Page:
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The Earl of Northesk asked Her Majesty's Government:

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Lord Sainsbury of Turville: Oftel's November 2001 ADSL Factsheet reported that 60 per cent of UK households were connected to an ADSL-enabled exchange. The publication UK Online: the broadband future features a geographical breakdown of the availability of broadband technologies, including ADSL. An updated version of this map will shortly be placed in the Libraries of the House.

The Earl of Northesk asked Her Majesty's Government:

    What data transfer speeds they use to determine whether an Internet connection can be defined as "broadband" (a) in respect of the commercial market and (b) in respect of the residential market.[HL1172]

Lord Sainsbury of Turville: In UK Online: the Broadband Future, the Government offered an initial definition of broadband as always-on, unmetered Internet services with a downstream (from supplier to home or business user) speed of more than 384 kbit/s.

Nuclear Industry Policies

Lord Roberts of Conwy asked Her Majesty's Government:

    When they expect to publish their plans for the development of the nuclear power industry.[HL1185]

Lord Sainsbury of Turville: The Cabinet Office Performance and Innovation Unit is carrying out a review of energy policy as announced by the Prime Minister on 25 June. The review is looking at the objectives of energy policy to develop a strategy that ensures current policy commitments are consistent with longer-term goals. To achieve its aim, the review is considering all sources of energy including nuclear. At this stage, there is no presumption of any change in nuclear industry policies. The review is due to report to the Prime Minister at the end of the year.

Fuel Poverty

Lord Ashley of Stoke asked Her Majesty's Government:

    What percentage of households containing one or more pensioners are in fuel poverty. [HL1199]

Lord Sainsbury of Turville: The latest available figures indicate that in England 29 per cent of households headed by an older couple or a single person over the age of 60 were in fuel poverty in 1998. This is based on fuel poverty being defined as when a household needs to spend more than 10 per cent of its income (including housing benefit and income support for mortgage interest) on fuel in order to maintain a satisfactory heating regime. When fuel poverty is defined using income excluding housing benefit or income support for mortgage interest 35 per cent of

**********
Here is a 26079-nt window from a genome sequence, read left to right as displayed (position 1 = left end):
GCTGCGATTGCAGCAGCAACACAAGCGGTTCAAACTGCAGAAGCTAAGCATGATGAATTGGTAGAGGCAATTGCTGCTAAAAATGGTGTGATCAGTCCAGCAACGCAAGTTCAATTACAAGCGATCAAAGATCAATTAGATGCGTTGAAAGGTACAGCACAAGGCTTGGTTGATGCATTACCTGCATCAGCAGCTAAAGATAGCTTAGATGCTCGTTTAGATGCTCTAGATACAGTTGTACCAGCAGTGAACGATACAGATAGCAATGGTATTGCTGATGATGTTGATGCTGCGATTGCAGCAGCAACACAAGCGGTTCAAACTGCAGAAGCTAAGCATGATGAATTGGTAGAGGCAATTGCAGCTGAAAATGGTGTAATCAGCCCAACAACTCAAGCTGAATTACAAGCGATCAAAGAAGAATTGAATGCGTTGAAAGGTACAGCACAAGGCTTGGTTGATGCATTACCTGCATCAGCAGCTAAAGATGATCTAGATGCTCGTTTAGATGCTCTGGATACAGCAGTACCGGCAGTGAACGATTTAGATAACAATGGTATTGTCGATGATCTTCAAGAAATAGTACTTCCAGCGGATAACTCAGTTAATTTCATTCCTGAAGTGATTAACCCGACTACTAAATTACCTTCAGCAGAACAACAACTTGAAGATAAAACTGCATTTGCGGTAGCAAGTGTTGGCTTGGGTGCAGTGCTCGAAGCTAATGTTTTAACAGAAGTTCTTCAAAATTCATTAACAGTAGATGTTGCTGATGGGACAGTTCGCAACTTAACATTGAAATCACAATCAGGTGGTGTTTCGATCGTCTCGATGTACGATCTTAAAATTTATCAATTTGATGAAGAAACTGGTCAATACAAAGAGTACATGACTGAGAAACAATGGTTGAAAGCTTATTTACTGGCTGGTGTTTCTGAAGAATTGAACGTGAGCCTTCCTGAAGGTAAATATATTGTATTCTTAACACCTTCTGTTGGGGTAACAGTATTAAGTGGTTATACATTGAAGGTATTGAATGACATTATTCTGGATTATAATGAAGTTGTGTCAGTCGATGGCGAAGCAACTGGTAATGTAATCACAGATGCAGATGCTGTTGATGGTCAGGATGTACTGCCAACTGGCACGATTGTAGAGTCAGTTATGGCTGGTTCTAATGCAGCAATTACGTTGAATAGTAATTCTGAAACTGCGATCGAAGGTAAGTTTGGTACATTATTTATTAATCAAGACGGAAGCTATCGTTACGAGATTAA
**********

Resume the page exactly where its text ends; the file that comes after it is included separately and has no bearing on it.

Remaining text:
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households headed by an older couple or a single person over the age of 60 were in fuel poverty in England in 1998.

An analysis of fuel poverty in England in 1998 was published in August 2001 by DTI and DEFRA, and is available at www.dti.gov.uk/energy/pdf/fuel pov.pdf.

Fuel poverty is a devolved matter and therefore it is for the respective Assemblies and Parliament to report on the situation in Wales, Northern Ireland and Scotland.

Lord Ashley of Stoke asked Her Majesty's Government:

    What criteria define the households considered to be in fuel poverty. [HL1251]

Lord Sainsbury of Turville: The UK Fuel Poverty Strategy, Consultation draft, which was published in February 2001, sets out the definitions of fuel poverty which are used in the UK.

For England a fuel poor household is defined as one needing to spend in excess of 10 per cent of household income to achieve a satisfactory heating regime (21 degrees C in the living room and 18 degrees C in the other occupied rooms). The definition covers expenditure on all fuel used, and not just that for heating purposes. Two definitions of income are used:


    (1) income includes housing benefit and income support for mortgate interest.


    (2) income excluding housing benefit and income support for mortgage interest.

The consultation draft of the UK fuel poverty strategy proposed that the number of fuel poor in England is shown on both of these definitions, but that (1) will be used for the purpose of setting targets.

Fuel poverty is a devolved matter and therefore it is for the respective Assemblies and Parliament to report on the situation in Wales, Northern Ireland and Scotland.

Lord Ashley of Stoke asked Her Majesty's Government:

    Which national survey is the source of information on the households in fuel poverty.[HL1252]

Lord Sainsbury of Turville: The UK Fuel Poverty Strategy, Consultation draft, which was published in February 2001, sets out the information which is available on fuel poverty in the UK.